Last week, I wrote about my conversations with two recruitment professionals. These people help process thousands of applications to thousands of jobs every year. If you want to get through the recruiter to the next step in the hiring process, your résumé is the first thing that needs to be perfect. That was last week. This week is everything else you need to know.
- Your cover letter is the place to let your personality shine. You can submit a traditional cover letter, but it won’t help you out a whole lot. You cover letter can help you stand out from the crowd, so make it unique and memorable.
- Don’t submit applications for every job listed at the company. “The employer is then confused about, ‘what are they most interested in?’” Linder says. “Hiring managers don’t want to battle each other about who is going to get this particular candidate.” If there are a small number (two or three) of similar positions, you might apply to more than one. However, if you do, use the same résumé. Put aside the traditional advice of customizing your résumé for each position. In this case, with a single company, consistency is more important. You don’t want to give anyone any doubt about your honesty. Even if you think you can get around the system by applying with a different email address (which is how most systems track your application), it’s not going to earn you any points when (not if) a recruiter notices a duplicate.
- Hunt says that though people don’t like to answer questions about their previous salary or salary expectations, it helps save time for both the recruiter and the applicant. For example, if the budget for a job is $60k, and the applicant is expecting $75k, then the recruiter may move on to more promising prospects rather than putting the applicant through a grueling interview process only to find out that they can’t work for so little money. However, some recruiters may call and ask if the salary expectation is a deal breaker. On the other end of the spectrum, if your last position paid $40k and the minimum salary for the position you’re applying for is $50k, a smart, honest company won’t lowball you and go below the minimum. It’s just bad practice.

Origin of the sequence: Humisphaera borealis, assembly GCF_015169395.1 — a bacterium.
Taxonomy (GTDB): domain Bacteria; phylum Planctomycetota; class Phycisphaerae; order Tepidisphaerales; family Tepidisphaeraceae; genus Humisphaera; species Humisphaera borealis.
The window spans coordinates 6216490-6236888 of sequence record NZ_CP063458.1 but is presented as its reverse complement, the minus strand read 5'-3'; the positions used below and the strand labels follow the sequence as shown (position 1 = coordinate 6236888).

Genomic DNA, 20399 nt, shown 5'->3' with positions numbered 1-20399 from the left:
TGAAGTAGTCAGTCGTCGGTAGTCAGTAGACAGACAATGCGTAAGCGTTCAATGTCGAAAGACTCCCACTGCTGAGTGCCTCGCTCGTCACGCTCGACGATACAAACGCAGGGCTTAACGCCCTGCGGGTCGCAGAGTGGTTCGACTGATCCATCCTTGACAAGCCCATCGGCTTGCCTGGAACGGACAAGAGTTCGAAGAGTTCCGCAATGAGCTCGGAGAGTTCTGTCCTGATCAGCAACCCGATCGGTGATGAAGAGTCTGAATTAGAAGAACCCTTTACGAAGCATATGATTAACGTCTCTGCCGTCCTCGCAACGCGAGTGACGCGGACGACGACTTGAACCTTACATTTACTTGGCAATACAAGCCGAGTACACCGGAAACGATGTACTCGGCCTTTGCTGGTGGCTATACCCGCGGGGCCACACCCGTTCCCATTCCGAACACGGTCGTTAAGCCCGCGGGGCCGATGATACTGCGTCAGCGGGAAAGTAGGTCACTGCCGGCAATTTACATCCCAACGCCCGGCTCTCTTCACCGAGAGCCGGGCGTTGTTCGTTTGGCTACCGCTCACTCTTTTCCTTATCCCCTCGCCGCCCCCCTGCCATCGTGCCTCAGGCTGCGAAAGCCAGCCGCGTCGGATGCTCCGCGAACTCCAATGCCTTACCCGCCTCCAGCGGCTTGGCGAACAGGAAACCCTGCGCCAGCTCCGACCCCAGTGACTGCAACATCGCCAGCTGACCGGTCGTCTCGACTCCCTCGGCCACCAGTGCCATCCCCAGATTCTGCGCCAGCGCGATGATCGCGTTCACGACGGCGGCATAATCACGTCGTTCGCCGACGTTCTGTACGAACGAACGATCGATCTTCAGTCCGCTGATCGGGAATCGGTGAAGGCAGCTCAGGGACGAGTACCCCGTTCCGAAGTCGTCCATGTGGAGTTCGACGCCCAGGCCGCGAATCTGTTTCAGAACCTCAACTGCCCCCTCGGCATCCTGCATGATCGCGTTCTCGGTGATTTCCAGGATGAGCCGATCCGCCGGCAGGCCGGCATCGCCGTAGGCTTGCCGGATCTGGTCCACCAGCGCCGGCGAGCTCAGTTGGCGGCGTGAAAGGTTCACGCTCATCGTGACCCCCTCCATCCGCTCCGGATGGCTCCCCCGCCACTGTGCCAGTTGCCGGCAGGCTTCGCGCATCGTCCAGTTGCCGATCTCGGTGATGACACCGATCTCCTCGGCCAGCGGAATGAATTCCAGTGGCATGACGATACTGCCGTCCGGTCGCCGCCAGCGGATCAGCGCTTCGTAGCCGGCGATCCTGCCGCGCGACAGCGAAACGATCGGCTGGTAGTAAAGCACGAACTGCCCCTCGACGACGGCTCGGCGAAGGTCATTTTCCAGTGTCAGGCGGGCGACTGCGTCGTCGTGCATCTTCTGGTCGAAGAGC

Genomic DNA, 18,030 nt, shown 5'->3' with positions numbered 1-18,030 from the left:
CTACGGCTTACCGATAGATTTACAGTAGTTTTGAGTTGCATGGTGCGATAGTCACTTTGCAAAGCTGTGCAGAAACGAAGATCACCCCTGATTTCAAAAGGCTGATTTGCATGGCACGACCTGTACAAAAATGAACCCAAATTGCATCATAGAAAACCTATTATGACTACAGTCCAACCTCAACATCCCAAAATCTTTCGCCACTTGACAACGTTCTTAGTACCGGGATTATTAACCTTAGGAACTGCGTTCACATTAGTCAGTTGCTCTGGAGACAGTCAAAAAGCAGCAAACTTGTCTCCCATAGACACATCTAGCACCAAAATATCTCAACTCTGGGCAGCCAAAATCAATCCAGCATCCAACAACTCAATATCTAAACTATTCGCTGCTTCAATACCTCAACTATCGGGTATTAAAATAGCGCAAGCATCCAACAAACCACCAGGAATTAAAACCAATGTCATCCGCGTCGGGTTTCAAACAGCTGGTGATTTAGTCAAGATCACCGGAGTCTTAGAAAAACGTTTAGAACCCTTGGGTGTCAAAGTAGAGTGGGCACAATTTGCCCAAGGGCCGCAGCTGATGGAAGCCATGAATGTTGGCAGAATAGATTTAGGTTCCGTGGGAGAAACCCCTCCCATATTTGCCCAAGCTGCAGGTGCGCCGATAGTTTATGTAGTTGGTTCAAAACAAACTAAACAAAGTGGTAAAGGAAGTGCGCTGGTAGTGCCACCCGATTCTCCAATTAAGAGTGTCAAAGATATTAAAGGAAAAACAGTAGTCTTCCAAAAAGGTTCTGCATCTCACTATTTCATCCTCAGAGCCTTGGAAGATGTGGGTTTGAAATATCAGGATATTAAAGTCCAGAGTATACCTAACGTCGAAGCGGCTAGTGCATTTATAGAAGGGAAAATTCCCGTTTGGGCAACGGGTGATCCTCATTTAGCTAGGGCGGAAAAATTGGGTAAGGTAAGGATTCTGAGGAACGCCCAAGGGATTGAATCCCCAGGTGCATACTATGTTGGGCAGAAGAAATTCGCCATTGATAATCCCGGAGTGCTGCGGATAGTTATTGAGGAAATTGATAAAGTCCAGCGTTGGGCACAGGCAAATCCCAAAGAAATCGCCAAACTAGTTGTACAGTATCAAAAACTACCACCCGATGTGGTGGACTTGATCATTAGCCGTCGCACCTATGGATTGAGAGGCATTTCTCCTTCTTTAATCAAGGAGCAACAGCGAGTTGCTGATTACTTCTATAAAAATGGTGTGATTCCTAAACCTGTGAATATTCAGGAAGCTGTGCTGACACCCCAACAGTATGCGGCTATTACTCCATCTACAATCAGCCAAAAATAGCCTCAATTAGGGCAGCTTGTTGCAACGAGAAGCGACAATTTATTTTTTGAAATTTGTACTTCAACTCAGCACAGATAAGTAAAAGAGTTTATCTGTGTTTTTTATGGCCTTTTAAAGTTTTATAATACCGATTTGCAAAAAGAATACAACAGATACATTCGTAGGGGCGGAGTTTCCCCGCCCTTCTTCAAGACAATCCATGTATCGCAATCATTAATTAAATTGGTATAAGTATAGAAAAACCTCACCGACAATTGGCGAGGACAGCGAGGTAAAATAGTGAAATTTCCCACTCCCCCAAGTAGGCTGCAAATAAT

- People with leadership and volunteer experience, who can show that they’re proactive, flexible and willing to go the extra mile and work outside their job description, are the people who are going to stand out. If you have relevant job experience in addition, then you have a huge advantage.
- “It’s really important to be responsive to companies when they send out requests for additional information,” Linder says. After you submit your application, every time your phone rings it could be a recruiter, so you want to be professional at all times. Linder also says, “If you do receive an email or a phone call or a request from the employer, respond as fast as you possibly can.” If you receive a call, send a thank you email within a business day. Those personal touches mean a lot.
- After you submit your application (though this is good advice even before you apply), use the time to get really familiar with the company. If you are contacted by a recruiter, you have a limited amount of time to make a good impression. You should also prepare questions about the job or the company to prove that you’re excited to work there.
- Also after you apply, if you can find contact information for a hiring manager or someone who works with the company, it’s not a bad idea to send them a brief message indicating your interest in the company, any details that might make you stand out, and that you would love the chance to work with him or her. You don’t want to be annoying–i.e. sending a message or calling every other day–but sending a personal message may make you stand out.
The takeaway here is that these companies get thousands of applicants, and they don’t have time to analyze your résumé and read your cover letter to place you in an appropriate position. Linden says, “Large companies, because they get such massive candidate applications, you really do have to be an astute candidate to be noticed.” It’s up to you to show that you’re Company XYZ material. Good luck!